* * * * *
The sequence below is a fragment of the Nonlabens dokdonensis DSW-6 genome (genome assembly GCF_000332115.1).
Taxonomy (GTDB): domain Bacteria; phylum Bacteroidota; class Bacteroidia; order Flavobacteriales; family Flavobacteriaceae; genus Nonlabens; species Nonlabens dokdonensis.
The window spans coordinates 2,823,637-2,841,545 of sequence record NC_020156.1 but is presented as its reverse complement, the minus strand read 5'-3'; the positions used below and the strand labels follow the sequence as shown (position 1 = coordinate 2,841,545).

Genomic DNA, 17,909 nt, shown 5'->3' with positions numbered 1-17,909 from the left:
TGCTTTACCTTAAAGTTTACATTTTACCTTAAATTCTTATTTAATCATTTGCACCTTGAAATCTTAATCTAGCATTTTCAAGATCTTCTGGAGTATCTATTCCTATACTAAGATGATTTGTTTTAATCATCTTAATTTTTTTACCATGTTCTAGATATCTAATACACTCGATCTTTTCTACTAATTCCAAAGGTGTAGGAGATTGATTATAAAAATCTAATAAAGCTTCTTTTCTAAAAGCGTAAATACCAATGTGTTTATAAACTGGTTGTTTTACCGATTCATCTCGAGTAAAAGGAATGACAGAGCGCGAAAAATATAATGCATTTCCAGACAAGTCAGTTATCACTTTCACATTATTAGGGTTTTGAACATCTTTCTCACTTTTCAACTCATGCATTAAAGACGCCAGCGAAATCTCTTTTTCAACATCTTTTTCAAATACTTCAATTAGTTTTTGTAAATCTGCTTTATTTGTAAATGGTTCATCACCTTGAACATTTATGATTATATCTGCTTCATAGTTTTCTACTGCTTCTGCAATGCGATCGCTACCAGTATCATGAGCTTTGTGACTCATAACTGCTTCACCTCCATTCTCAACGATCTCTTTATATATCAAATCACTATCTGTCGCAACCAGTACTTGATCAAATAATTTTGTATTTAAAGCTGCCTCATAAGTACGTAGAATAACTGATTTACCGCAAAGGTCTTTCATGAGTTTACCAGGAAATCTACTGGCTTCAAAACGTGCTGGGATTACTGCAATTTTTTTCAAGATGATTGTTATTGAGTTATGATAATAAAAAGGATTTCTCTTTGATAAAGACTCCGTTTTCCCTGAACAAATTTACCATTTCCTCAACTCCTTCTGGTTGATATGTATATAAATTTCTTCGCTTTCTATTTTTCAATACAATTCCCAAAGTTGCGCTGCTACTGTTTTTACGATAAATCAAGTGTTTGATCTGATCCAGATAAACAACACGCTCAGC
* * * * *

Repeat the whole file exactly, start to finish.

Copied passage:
The sequence below is a fragment of the Nonlabens dokdonensis DSW-6 genome (genome assembly GCF_000332115.1).
Taxonomy (GTDB): domain Bacteria; phylum Bacteroidota; class Bacteroidia; order Flavobacteriales; family Flavobacteriaceae; genus Nonlabens; species Nonlabens dokdonensis.
The window spans coordinates 2,823,637-2,841,545 of sequence record NC_020156.1 but is presented as its reverse complement, the minus strand read 5'-3'; the positions used below and the strand labels follow the sequence as shown (position 1 = coordinate 2,841,545).

Genomic DNA, 17,909 nt, shown 5'->3' with positions numbered 1-17,909 from the left:
TGCTTTACCTTAAAGTTTACATTTTACCTTAAATTCTTATTTAATCATTTGCACCTTGAAATCTTAATCTAGCATTTTCAAGATCTTCTGGAGTATCTATTCCTATACTAAGATGATTTGTTTTAATCATCTTAATTTTTTTACCATGTTCTAGATATCTAATACACTCGATCTTTTCTACTAATTCCAAAGGTGTAGGAGATTGATTATAAAAATCTAATAAAGCTTCTTTTCTAAAAGCGTAAATACCAATGTGTTTATAAACTGGTTGTTTTACCGATTCATCTCGAGTAAAAGGAATGACAGAGCGCGAAAAATATAATGCATTTCCAGACAAGTCAGTTATCACTTTCACATTATTAGGGTTTTGAACATCTTTCTCACTTTTCAACTCATGCATTAAAGACGCCAGCGAAATCTCTTTTTCAACATCTTTTTCAAATACTTCAATTAGTTTTTGTAAATCTGCTTTATTTGTAAATGGTTCATCACCTTGAACATTTATGATTATATCTGCTTCATAGTTTTCTACTGCTTCTGCAATGCGATCGCTACCAGTATCATGAGCTTTGTGACTCATAACTGCTTCACCTCCATTCTCAACGATCTCTTTATATATCAAATCACTATCTGTCGCAACCAGTACTTGATCAAATAATTTTGTATTTAAAGCTGCCTCATAAGTACGTAGAATAACTGATTTACCGCAAAGGTCTTTCATGAGTTTACCAGGAAATCTACTGGCTTCAAAACGTGCTGGGATTACTGCAATTTTTTTCAAGATGATTGTTATTGAGTTATGATAATAAAAAGGATTTCTCTTTGATAAAGACTCCGTTTTCCCTGAACAAATTTACCATTTCCTCAACTCCTTCTGGTTGATATGTATATAAATTTCTTCGCTTTCTATTTTTCAATACAATTCCCAAAGTTGCGCTGCTACTGTTTTTACGATAAATCAAGTGTTTGATCTGATCCAGATAAACAACACGCTCAGC